If you wish, an AT EASE counsellor can offer advice about the procedure at any stage. Please ring us on a Sunday (5-7pm) 020 7490 5223.

If you have developed a sincere religious, political or moral objection to remaining in the Armed Forces, or to being recalled for deployment in any war or in a particular military conflict, then you are a conscientious objector.

You are legally entitled to an honourable discharge as a conscientious objector, but the procedure can be difficult and prolonged. You are advised to keep in touch with AT EASE.

You need to write a letter to the Commanding Officer of the depot to which you are required to report your movements, or to any person ordering you to report for actual duty, stating your objection. Keep two copies.

This letter should be a truthful statement of your own beliefs in your own words. You need to make clear whether you now object to any form of military service or just to any particular conflict.

If you object to any form of military service then you should ask to be discharged on the grounds of conscience. You should ask for this reason to be stated on your discharge papers.

If you would be willing to remain in the Reserves and be called up in case of national emergency but object to fighting in a particular conflict, then you need to state that clearly.

If you are recalled for actual duty with which you conscientiously feel unable to comply, then, if possible, post your letter before the date on which you have to report. Take a copy with you and hand it in when you report. In that case, you may have a preliminary hearing that day, so you need to think about possible questions and decide your response beforehand.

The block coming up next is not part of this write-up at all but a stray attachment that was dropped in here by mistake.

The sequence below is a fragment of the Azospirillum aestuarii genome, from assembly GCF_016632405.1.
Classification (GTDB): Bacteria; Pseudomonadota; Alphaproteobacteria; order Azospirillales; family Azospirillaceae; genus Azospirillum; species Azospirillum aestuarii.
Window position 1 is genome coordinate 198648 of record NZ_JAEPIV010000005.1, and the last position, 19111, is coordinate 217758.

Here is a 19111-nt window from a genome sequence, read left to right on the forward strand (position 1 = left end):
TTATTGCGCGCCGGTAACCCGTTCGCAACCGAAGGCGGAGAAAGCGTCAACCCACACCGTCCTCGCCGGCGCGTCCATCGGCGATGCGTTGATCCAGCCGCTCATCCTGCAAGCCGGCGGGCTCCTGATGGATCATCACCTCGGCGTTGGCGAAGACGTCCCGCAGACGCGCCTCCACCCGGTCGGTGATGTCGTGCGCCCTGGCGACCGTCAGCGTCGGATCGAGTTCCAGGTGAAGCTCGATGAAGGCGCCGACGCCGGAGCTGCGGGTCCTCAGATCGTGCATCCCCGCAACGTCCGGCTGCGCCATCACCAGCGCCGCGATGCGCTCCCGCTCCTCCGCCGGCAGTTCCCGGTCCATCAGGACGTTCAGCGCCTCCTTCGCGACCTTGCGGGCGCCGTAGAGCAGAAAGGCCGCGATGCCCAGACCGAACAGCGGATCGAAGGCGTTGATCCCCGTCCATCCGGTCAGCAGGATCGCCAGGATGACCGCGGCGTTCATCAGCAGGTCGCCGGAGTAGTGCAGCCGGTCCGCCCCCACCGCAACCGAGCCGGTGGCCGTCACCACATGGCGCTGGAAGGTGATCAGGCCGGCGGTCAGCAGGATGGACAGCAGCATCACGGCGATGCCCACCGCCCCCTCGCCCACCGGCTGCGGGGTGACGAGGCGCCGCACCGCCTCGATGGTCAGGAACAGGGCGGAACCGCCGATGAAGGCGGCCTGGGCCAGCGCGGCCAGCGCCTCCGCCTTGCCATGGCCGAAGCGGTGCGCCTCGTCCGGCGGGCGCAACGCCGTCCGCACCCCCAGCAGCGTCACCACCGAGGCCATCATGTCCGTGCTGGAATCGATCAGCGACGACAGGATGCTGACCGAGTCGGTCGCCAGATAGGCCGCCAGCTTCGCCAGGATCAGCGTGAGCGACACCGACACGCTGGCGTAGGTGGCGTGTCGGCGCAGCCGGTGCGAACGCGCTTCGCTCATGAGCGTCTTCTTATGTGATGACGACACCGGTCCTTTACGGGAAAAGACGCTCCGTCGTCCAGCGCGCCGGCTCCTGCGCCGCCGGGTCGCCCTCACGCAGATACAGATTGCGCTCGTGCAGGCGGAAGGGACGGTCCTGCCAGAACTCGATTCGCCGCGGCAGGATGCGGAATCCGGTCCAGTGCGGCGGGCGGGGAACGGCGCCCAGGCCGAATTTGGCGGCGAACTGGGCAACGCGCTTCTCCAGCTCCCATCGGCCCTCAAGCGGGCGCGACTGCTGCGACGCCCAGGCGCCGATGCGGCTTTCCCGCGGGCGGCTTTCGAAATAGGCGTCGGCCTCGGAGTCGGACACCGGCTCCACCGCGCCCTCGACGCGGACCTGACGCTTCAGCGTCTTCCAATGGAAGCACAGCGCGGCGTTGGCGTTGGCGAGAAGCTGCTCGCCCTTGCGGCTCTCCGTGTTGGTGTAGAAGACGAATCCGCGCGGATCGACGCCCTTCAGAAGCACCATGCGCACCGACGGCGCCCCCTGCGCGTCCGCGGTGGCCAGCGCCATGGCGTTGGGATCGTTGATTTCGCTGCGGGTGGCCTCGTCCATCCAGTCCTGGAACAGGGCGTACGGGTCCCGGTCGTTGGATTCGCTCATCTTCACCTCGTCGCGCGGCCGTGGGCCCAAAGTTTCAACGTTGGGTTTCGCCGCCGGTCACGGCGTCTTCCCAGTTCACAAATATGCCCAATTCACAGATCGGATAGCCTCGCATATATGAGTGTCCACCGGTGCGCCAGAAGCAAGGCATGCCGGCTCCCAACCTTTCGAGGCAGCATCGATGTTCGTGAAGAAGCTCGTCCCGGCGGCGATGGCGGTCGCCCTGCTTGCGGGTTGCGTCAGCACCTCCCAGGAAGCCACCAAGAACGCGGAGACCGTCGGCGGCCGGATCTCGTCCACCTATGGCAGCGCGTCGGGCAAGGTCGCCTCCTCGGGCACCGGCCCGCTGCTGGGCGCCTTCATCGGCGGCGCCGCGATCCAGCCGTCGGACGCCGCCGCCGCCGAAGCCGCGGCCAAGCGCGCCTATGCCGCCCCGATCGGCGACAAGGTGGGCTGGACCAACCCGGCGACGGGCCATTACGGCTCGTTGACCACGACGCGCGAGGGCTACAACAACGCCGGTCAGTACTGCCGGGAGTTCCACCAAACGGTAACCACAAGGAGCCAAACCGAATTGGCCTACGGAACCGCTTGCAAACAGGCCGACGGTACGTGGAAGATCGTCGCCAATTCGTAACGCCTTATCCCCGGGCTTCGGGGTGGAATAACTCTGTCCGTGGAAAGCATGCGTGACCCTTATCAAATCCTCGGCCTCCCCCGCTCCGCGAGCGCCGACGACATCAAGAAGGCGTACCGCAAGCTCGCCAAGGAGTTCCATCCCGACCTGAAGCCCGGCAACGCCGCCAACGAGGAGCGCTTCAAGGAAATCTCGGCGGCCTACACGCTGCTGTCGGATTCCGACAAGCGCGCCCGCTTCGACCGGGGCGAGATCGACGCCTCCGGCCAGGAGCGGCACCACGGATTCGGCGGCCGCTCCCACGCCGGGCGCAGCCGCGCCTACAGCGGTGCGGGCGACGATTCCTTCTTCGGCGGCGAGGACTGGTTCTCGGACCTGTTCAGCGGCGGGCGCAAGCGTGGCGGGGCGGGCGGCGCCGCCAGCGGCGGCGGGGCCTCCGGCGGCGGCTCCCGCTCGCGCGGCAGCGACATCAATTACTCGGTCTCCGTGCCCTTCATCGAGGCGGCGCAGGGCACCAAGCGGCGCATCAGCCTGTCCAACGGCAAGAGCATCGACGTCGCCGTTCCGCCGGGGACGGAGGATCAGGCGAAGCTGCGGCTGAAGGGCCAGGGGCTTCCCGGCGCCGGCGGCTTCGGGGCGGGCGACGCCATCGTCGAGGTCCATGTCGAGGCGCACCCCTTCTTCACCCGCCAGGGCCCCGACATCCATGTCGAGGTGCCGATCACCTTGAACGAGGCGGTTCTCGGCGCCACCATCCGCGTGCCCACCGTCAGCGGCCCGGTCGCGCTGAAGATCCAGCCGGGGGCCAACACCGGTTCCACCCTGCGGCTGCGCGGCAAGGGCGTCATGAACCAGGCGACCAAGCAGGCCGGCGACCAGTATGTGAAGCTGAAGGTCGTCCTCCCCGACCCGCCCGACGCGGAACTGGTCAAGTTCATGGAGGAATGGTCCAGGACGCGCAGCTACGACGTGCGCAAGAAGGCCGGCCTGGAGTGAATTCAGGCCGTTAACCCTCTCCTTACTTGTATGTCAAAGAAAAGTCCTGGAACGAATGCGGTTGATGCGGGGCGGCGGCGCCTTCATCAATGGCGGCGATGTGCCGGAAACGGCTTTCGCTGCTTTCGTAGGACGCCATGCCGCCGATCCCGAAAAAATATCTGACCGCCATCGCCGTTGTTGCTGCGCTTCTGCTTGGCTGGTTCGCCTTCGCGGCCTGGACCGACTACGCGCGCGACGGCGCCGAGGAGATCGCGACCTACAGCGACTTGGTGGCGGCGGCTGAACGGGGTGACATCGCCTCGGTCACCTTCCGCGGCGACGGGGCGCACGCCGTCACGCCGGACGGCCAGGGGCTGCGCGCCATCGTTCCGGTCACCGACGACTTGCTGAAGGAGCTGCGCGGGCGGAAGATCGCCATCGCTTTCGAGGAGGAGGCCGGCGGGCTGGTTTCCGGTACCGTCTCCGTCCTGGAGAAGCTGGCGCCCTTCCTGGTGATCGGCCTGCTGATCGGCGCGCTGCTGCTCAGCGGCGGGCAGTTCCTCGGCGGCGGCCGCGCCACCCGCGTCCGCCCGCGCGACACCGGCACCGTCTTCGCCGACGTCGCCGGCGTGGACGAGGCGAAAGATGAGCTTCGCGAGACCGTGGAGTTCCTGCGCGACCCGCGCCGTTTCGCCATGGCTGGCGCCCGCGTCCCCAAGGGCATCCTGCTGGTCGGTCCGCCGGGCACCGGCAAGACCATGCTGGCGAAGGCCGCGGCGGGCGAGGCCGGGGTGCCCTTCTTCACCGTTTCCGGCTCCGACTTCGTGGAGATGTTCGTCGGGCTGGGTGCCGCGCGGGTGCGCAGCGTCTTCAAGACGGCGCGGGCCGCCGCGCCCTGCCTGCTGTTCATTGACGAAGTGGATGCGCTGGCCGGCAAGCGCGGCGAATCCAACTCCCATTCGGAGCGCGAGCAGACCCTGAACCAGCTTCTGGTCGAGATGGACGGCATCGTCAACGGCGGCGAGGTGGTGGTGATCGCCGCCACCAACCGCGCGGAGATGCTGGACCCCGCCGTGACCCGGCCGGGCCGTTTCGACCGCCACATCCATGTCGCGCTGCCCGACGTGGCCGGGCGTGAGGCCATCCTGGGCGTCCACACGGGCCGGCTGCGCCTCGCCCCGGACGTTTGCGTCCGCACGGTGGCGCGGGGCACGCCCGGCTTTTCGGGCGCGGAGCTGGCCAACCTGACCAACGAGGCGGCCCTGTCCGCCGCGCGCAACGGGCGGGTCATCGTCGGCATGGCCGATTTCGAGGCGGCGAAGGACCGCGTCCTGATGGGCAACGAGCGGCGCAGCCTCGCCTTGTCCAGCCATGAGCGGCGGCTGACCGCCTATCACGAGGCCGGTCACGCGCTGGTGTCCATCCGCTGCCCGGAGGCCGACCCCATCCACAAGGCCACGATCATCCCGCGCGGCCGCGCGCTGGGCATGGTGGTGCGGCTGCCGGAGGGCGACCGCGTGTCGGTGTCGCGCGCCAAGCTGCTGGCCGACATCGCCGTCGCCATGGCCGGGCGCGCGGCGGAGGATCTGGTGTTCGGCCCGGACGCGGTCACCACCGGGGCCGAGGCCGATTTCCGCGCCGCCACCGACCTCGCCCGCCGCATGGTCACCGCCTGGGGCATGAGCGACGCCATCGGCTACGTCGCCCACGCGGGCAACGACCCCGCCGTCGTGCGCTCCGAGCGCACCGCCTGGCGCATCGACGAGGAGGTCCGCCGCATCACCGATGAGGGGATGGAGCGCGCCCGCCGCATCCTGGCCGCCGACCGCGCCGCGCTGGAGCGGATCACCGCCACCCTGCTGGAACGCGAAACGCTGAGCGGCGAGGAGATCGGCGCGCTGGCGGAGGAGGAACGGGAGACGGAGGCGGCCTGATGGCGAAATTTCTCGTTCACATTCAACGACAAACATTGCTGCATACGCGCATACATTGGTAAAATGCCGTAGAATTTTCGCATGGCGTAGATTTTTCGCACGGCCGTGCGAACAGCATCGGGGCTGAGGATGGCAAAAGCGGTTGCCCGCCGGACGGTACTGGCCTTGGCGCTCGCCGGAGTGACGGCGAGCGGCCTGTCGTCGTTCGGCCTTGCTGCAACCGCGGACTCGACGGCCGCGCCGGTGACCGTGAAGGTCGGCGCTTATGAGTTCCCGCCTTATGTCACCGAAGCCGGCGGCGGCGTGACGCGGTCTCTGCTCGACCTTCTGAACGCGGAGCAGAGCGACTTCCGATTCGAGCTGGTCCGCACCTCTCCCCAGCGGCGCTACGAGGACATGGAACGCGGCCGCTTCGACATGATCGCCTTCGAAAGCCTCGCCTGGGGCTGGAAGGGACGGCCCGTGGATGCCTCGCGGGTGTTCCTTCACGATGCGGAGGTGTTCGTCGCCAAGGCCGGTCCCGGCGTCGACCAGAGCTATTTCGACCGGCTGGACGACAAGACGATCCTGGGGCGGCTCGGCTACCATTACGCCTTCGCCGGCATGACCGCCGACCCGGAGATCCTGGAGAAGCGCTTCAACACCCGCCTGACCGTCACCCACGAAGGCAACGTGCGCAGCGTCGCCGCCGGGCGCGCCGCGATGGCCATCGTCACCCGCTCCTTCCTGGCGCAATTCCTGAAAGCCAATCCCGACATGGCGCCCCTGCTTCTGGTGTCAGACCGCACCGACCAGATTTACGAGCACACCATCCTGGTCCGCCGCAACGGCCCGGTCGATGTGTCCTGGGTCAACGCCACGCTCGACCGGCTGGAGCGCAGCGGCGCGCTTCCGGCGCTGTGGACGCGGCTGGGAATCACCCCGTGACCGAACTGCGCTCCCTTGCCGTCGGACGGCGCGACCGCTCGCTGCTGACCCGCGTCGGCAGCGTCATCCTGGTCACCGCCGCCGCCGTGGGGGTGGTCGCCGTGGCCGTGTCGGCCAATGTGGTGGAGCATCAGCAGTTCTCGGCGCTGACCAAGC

Would you be willing to serve in this country to take the place of someone else who could then go and fight?

Are you willing to put on any sort of military uniform?

You will be offered a payment for reporting. If you intend to refuse to serve, you are advised not to accept this payment. If they insist on giving you the money then you might state that you will donate it to a suitable good cause. It is helpful to decide in advance what this will be.

If you are not satisfied with the decision on your request you should ask to be referred to the ADVISORY COMMITTEE ON CONSCIENTIOUS OBJECTORS (ACCO). This is a hearing before a panel of three civilians, chaired by a lawyer, who will ask you questions about your sincerity.

You should be given a deferment until this Committee is convened.
For further information about this procedure contact AT EASE helpline on a Sunday, 5pm-7pm, 020 7490 5223; email


Michael Buerk talks to Joe Glenton about how he made the choice to abandon the army and his colleagues because he couldn't agree with the war he had witnessed in Afghanistan.




Note to journalists and peace activists
Please remember that members of the British Armed Forces do not enjoy the same rights to free speech, civil liberties and choice of employment that you have. They do not even have rights enjoyed by members of other European or USA Armed Forces.
It is a heavily punishable offence for any member of the British Armed Forces to communicate with the media directly, indirectly or anonymously, to take part in any demonstration or speak in public on any controversial issue. In overseas operations and conflicts absence without leave is counted and punished as desertion (maximum penalty now life imprisonment). They are committed to harshly enforced, long contracts and since 1991 have not been able to "buy themselves out" (which, in any case, was always a discretionary privilege, never a right).
Before urging them to any action that would incur penalties you will never face, consider advising them to consult AT EASE instead.
AT EASE counsellors will not incite, manipulate or exploit them. We will not ask them to do anything they do not want to do. We will try our best to respect their own decisions and support them in carrying them out.



for members of the 
BRITISH armed forces
Supplied by AT EASE, Bunhill Fields Meeting House, Quaker Court, Banner Street, LONDON, EC1Y 8QQ; telephone Sundays only 5pm-7pm 020 7490 5223,   email
AT EASE is a free, independent advice service for members of the Armed Forces. It is completely confidential. You do not need to tell us your name. We will not attempt to influence your decision.